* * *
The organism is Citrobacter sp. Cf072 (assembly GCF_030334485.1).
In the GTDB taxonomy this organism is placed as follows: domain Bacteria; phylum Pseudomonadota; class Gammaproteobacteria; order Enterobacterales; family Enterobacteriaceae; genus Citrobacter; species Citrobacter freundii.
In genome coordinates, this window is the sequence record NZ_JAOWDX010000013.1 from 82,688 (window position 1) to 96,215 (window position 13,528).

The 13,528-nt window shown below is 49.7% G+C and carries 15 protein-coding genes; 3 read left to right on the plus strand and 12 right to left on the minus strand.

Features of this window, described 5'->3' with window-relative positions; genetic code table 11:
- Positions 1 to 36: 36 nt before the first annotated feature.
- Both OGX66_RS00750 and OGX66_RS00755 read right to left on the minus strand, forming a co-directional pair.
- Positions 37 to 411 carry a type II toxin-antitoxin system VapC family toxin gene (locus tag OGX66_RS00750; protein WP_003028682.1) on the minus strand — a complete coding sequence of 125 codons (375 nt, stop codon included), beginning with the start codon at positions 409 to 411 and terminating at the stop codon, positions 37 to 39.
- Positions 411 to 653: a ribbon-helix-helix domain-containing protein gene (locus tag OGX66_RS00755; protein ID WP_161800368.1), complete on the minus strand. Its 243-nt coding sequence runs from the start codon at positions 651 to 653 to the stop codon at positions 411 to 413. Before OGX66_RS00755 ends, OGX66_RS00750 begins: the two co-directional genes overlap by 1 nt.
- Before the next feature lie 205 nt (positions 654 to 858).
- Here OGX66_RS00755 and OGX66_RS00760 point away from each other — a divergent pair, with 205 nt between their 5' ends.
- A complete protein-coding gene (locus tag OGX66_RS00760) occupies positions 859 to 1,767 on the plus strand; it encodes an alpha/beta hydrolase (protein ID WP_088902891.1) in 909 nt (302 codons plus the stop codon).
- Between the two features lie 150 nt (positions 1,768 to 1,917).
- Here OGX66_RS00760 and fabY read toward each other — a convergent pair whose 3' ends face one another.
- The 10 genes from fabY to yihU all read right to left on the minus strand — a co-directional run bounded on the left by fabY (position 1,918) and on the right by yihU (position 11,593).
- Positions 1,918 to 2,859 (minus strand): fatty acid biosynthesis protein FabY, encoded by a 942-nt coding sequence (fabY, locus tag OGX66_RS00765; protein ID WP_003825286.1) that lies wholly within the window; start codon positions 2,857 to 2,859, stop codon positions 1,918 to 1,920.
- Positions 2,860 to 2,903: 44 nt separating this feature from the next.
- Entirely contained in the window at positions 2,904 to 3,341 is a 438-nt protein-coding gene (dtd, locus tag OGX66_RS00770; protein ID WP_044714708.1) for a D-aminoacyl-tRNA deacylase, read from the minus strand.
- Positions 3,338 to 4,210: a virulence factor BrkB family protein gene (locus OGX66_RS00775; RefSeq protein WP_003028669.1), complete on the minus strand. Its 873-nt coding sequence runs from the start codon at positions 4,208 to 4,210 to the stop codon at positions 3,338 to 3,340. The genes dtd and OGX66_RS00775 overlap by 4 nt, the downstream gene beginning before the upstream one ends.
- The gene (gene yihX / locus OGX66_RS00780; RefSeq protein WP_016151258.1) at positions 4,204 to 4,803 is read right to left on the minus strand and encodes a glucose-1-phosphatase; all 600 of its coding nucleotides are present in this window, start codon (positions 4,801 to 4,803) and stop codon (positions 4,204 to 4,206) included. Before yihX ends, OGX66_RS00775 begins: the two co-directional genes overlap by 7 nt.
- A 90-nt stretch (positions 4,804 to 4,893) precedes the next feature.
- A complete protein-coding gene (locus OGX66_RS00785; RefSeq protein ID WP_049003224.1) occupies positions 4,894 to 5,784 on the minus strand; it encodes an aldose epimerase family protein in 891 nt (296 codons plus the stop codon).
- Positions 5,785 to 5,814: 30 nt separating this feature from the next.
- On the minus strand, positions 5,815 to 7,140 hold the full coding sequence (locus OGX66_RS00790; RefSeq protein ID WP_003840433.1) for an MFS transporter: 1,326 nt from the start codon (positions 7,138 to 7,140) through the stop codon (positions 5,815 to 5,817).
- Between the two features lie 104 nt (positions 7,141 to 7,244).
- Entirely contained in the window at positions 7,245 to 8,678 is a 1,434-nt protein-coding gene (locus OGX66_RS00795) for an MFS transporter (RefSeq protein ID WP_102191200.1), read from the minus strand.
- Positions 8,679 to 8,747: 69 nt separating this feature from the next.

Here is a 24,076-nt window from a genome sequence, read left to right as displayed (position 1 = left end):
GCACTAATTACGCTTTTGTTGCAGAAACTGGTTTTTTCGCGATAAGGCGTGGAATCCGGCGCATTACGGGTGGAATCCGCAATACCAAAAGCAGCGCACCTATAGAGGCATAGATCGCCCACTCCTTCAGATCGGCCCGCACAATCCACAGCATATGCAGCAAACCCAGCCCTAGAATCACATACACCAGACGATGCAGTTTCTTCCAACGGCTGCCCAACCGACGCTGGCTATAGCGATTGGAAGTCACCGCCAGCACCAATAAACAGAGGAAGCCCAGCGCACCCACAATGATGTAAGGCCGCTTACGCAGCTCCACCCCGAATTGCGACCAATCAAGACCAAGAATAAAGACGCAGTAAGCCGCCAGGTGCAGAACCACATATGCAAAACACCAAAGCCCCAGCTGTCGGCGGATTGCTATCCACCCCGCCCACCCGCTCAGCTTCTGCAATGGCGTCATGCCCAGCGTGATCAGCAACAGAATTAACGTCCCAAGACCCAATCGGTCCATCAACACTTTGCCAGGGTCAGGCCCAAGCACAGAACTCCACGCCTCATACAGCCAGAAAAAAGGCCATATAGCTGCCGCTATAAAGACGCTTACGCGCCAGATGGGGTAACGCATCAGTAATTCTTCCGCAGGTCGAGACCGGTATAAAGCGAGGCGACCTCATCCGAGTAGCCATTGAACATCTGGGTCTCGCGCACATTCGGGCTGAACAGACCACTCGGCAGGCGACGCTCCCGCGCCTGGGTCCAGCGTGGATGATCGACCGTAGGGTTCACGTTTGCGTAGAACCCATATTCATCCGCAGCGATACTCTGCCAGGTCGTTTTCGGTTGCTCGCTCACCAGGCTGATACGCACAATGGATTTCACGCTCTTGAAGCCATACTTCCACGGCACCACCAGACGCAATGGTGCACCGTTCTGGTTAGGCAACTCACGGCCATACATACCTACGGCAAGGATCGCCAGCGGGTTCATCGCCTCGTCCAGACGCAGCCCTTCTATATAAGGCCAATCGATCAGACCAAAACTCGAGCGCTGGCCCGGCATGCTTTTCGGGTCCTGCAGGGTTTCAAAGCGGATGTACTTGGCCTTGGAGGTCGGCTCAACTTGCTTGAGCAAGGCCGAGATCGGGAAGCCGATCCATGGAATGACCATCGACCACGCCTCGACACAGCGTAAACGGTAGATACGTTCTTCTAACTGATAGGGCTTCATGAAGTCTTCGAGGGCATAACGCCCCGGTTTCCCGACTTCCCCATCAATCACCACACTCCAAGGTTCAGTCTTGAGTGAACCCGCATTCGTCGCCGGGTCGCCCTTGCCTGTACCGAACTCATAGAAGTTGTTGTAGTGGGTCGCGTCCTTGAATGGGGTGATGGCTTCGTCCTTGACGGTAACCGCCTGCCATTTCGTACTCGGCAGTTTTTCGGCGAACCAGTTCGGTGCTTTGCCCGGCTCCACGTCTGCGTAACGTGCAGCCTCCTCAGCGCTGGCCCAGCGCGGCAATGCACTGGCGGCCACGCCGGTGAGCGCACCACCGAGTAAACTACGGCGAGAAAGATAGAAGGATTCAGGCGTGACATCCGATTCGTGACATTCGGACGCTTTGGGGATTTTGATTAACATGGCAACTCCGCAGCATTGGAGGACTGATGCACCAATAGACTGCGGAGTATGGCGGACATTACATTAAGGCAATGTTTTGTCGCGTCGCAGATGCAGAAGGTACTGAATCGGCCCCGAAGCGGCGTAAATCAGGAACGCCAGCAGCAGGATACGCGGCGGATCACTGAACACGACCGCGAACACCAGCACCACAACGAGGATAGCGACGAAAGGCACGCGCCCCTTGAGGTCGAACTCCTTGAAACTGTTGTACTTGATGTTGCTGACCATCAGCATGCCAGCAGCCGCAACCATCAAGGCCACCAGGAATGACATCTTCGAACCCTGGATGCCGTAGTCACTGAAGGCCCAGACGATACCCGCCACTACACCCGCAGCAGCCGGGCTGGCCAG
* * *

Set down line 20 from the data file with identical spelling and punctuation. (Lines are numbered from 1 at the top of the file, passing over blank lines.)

- The gene (gene yihX / locus OGX66_RS00780; RefSeq protein WP_016151258.1) at positions 4,204 to 4,803 is read right to left on the minus strand and encodes a glucose-1-phosphatase; all 600 of its coding nucleotides are present in this window, start codon (positions 4,801 to 4,803) and stop codon (positions 4,204 to 4,206) included. Before yihX ends, OGX66_RS00775 begins: the two co-directional genes overlap by 7 nt.